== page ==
(Left to Right – Emily Bodden-Burton, Wayne Cartlidge, Stewart MacLachlan, Thalej Vasishta and Monica Kainja)
Immigration law firm Paragon Law have recruited 4 new members to their legal team.
Nottingham Law School graduate Emily Bodden-Burton has been awarded the Paragon Law scholarship which means that she will be funded by the firm to complete a part-time 2 year Masters programme in International Human Rights at the University of Nottingham whilst gaining practical work experience and training with Paragon.
Monica Kainja joins Paragon Law from Yorkshire firm Halliday Reeves and Stewart MacLachlan has moved to Nottingham having previously worked as a solicitor with the Legal Services Agency in Scotland. Both join the firm’s human rights team working primarily with Social Services departments with regards to unaccompanied asylum seeking children and women who have been victims of trafficking and torture.
Ex-armed forces, Wayne Cartlidge after sustaining injuries was funded by the army to complete his Certificate in Personnel Practice and then worked as a Human Resources Manager with the British Armed Forces for 9 years. He then held a similar role with Notts NHS Trust before working with Dell Inc as a Senior Immigration Analyst for 5 years. Wayne joins Paragon Law’s corporate immigration department to assist their clients in employing skilled foreign migrants and sponsorship compliance.
Thalej Vasishta, the firm’s Managing Director said that all the new members of the team will add value to the services that Paragon Law offer to their clients. He said, “I am particularly delighted that after a period of an inertia, the firm is back on track to growth. We will be advertising further roles shortly both in our legal and support teams”.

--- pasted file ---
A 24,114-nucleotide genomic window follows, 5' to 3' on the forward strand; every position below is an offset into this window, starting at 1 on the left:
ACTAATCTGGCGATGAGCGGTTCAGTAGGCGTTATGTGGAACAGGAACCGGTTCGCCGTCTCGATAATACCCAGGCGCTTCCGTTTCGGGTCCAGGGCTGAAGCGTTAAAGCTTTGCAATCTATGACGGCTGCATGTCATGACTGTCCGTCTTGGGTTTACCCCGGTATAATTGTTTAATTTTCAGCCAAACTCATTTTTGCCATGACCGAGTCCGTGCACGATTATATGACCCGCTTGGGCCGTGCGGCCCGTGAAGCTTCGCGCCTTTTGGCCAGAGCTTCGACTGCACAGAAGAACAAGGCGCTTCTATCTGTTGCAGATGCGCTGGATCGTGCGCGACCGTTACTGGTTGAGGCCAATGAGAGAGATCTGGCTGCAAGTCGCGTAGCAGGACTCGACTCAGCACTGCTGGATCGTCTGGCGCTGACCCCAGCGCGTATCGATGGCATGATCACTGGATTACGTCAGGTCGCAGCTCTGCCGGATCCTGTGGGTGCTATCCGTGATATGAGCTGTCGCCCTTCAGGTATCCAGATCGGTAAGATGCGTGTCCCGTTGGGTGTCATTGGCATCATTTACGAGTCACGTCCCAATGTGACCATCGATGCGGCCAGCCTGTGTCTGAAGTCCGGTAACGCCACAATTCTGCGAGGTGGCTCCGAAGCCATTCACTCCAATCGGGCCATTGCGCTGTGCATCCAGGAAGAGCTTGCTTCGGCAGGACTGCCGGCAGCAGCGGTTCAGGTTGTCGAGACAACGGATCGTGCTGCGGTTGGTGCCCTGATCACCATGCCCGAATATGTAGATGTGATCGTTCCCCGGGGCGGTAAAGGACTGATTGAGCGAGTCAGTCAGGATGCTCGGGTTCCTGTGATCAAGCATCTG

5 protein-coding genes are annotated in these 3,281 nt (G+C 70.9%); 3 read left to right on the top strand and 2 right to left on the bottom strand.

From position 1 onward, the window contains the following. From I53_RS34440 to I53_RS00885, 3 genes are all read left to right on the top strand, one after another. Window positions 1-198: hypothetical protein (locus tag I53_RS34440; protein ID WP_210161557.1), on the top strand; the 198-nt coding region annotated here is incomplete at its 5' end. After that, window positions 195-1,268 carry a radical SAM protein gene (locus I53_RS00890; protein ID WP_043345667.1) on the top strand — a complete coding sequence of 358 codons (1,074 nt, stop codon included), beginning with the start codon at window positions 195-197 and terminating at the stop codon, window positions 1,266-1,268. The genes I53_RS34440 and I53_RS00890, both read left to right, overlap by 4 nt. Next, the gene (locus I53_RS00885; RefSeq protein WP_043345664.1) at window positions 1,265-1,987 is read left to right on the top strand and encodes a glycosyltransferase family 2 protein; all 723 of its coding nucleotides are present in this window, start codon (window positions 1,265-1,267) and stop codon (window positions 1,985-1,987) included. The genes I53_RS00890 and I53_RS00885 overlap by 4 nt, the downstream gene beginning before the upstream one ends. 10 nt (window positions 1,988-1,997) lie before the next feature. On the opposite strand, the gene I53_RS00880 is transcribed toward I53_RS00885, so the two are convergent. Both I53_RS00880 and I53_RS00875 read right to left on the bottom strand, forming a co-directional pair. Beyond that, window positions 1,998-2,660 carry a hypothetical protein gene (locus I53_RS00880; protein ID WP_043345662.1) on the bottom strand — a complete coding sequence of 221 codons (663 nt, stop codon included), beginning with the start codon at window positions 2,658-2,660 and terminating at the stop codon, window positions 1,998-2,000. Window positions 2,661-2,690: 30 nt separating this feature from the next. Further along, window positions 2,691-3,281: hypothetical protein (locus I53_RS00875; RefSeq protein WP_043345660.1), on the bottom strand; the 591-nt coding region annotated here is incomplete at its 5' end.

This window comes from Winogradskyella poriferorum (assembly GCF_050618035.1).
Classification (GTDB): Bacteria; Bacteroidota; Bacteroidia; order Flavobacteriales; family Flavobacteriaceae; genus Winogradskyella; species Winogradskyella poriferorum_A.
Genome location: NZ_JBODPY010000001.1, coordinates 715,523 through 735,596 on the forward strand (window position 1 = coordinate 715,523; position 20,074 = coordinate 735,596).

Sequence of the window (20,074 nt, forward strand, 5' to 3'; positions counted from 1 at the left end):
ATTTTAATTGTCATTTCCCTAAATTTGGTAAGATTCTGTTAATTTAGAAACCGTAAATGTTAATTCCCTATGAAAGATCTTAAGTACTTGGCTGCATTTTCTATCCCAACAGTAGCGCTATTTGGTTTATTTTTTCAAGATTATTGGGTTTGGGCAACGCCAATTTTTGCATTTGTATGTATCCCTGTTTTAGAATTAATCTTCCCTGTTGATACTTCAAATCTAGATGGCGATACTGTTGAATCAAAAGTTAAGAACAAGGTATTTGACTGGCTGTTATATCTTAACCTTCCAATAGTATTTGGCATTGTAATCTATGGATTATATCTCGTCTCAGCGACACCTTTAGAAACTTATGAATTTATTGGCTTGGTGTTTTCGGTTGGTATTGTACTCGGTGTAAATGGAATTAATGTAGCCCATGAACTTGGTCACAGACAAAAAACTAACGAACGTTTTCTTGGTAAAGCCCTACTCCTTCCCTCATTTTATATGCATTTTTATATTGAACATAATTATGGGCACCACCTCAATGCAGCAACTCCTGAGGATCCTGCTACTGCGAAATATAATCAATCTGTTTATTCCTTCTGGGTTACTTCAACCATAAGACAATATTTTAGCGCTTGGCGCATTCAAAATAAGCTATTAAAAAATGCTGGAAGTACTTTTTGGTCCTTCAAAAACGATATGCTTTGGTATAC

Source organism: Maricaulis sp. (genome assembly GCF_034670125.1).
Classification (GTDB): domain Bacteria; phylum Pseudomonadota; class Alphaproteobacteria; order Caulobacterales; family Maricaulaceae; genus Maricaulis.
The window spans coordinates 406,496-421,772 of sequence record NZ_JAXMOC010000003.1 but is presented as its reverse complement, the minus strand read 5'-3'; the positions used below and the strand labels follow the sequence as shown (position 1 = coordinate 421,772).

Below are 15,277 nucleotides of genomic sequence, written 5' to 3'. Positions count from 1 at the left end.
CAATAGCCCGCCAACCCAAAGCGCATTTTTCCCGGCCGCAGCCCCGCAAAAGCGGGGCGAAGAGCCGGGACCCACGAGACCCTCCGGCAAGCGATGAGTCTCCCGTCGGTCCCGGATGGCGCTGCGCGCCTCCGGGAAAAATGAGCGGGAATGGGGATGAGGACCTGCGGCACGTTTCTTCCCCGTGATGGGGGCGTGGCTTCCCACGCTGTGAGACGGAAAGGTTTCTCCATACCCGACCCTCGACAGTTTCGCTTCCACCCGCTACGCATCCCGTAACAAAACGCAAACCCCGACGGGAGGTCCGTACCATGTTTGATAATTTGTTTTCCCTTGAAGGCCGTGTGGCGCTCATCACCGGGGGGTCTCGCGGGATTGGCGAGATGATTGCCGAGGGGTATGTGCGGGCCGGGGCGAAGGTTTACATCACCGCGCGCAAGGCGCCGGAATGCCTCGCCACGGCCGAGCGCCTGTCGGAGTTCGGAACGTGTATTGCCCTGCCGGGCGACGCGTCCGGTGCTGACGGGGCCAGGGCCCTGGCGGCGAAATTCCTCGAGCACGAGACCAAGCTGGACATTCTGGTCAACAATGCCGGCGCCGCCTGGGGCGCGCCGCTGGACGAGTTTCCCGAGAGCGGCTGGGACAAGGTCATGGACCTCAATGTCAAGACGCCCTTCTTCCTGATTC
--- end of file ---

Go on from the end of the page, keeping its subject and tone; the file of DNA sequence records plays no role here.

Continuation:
Paragon Law MD, Thalej Vasishta, reports on a trade delegation to India:-
The latest addition of the Chambers and Partners Directory rankings of the legal profession once again places Paragon Law as a regional heavyweight in immigration law, with 4 of their solicitors listed as leading individuals, with only 3 other firms (Bindmans LLP, Wesley Gryk Solicitors LLP and Wilson Solicitors LLP) based in London having the same number of ranked lawyers.
Paragon Law is particularly recognised for their “impressive expertise” for their work for corporate clients with regards to Tier 2 personnel, international students, educational institutions and personal immigration matters.
Legal Services Director, Kirin Abbas, who heads the teams that work for HR personnel and educational institutions is described as a “standout lawyer” who “is very commercial and has a good team around her”.
Kirin Abbas, Legal Services Director
Thalej Vasishta, the firm’s Managing Director, who works predominantly on inward investment projects and advising large corporations who employ foreign migrants on their HR systems and procedures, has been recognised for his work with international companies that are setting up in the UK and transferring skilled employees. He is also praised for his outbound advice to businesses that are setting up in India and China.
Thalej Vasishta, Managing Director
Star Associate, Deirdre Sheahan, heads up the firm’s Asylum and Human Rights Department and is recognised for her work on “some of the ground-breaking civil liberties and refugee-related immigration cases of the past few years”. Deirdre’s team act for a number of Local Authorities who have responsibility for asylum seeking children and consequently her case in the European Court of Human Rights, MA, BT and DA v Secretary of State for the home Department added value to this vulnerable group by confirming that unaccompanied children seeking asylum should have their claims dealt with in the country that they are currently in.
Deirdre Sheahan, Associate